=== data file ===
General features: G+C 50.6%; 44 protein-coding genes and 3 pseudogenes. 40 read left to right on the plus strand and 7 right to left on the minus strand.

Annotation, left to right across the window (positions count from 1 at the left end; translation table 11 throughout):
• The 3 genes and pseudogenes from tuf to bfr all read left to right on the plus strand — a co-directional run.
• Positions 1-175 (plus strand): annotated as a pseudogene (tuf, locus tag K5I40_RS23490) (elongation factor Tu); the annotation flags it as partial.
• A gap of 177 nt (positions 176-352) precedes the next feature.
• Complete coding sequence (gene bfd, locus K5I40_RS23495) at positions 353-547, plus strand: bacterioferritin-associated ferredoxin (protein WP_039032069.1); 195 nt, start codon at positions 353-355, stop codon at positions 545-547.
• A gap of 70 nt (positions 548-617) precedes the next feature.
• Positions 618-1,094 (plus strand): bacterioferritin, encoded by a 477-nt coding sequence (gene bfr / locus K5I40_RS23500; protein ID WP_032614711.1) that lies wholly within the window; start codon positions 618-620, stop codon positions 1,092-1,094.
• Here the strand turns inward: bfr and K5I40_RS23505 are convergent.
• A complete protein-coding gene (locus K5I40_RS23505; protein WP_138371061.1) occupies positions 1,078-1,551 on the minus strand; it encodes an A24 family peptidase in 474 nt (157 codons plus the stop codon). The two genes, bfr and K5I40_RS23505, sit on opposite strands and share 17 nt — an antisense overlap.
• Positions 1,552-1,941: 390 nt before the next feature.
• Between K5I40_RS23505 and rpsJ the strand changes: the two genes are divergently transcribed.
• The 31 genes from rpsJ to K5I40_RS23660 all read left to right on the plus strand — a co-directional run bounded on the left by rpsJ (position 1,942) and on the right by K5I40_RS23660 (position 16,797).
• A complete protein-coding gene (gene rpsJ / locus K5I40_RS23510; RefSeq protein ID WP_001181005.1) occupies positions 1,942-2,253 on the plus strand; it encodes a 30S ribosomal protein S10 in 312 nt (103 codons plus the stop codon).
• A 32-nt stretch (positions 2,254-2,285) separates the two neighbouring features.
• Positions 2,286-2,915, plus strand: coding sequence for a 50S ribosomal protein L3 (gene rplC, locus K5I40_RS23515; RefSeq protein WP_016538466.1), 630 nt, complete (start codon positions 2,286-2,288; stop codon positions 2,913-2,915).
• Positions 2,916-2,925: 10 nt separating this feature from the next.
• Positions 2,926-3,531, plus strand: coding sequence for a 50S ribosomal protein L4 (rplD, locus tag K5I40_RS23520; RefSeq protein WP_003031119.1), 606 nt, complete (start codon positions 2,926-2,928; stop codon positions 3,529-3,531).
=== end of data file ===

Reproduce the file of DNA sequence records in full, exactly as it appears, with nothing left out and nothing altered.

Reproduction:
General features: G+C 50.6%; 44 protein-coding genes and 3 pseudogenes. 40 read left to right on the plus strand and 7 right to left on the minus strand.

Annotation, left to right across the window (positions count from 1 at the left end; translation table 11 throughout):
• The 3 genes and pseudogenes from tuf to bfr all read left to right on the plus strand — a co-directional run.
• Positions 1-175 (plus strand): annotated as a pseudogene (tuf, locus tag K5I40_RS23490) (elongation factor Tu); the annotation flags it as partial.
• A gap of 177 nt (positions 176-352) precedes the next feature.
• Complete coding sequence (gene bfd, locus K5I40_RS23495) at positions 353-547, plus strand: bacterioferritin-associated ferredoxin (protein WP_039032069.1); 195 nt, start codon at positions 353-355, stop codon at positions 545-547.
• A gap of 70 nt (positions 548-617) precedes the next feature.
• Positions 618-1,094 (plus strand): bacterioferritin, encoded by a 477-nt coding sequence (gene bfr / locus K5I40_RS23500; protein ID WP_032614711.1) that lies wholly within the window; start codon positions 618-620, stop codon positions 1,092-1,094.
• Here the strand turns inward: bfr and K5I40_RS23505 are convergent.
• A complete protein-coding gene (locus K5I40_RS23505; protein WP_138371061.1) occupies positions 1,078-1,551 on the minus strand; it encodes an A24 family peptidase in 474 nt (157 codons plus the stop codon). The two genes, bfr and K5I40_RS23505, sit on opposite strands and share 17 nt — an antisense overlap.
• Positions 1,552-1,941: 390 nt before the next feature.
• Between K5I40_RS23505 and rpsJ the strand changes: the two genes are divergently transcribed.
• The 31 genes from rpsJ to K5I40_RS23660 all read left to right on the plus strand — a co-directional run bounded on the left by rpsJ (position 1,942) and on the right by K5I40_RS23660 (position 16,797).
• A complete protein-coding gene (gene rpsJ / locus K5I40_RS23510; RefSeq protein ID WP_001181005.1) occupies positions 1,942-2,253 on the plus strand; it encodes a 30S ribosomal protein S10 in 312 nt (103 codons plus the stop codon).
• A 32-nt stretch (positions 2,254-2,285) separates the two neighbouring features.
• Positions 2,286-2,915, plus strand: coding sequence for a 50S ribosomal protein L3 (gene rplC, locus K5I40_RS23515; RefSeq protein WP_016538466.1), 630 nt, complete (start codon positions 2,286-2,288; stop codon positions 2,913-2,915).
• Positions 2,916-2,925: 10 nt separating this feature from the next.
• Positions 2,926-3,531, plus strand: coding sequence for a 50S ribosomal protein L4 (rplD, locus tag K5I40_RS23520; RefSeq protein WP_003031119.1), 606 nt, complete (start codon positions 2,926-2,928; stop codon positions 3,529-3,531).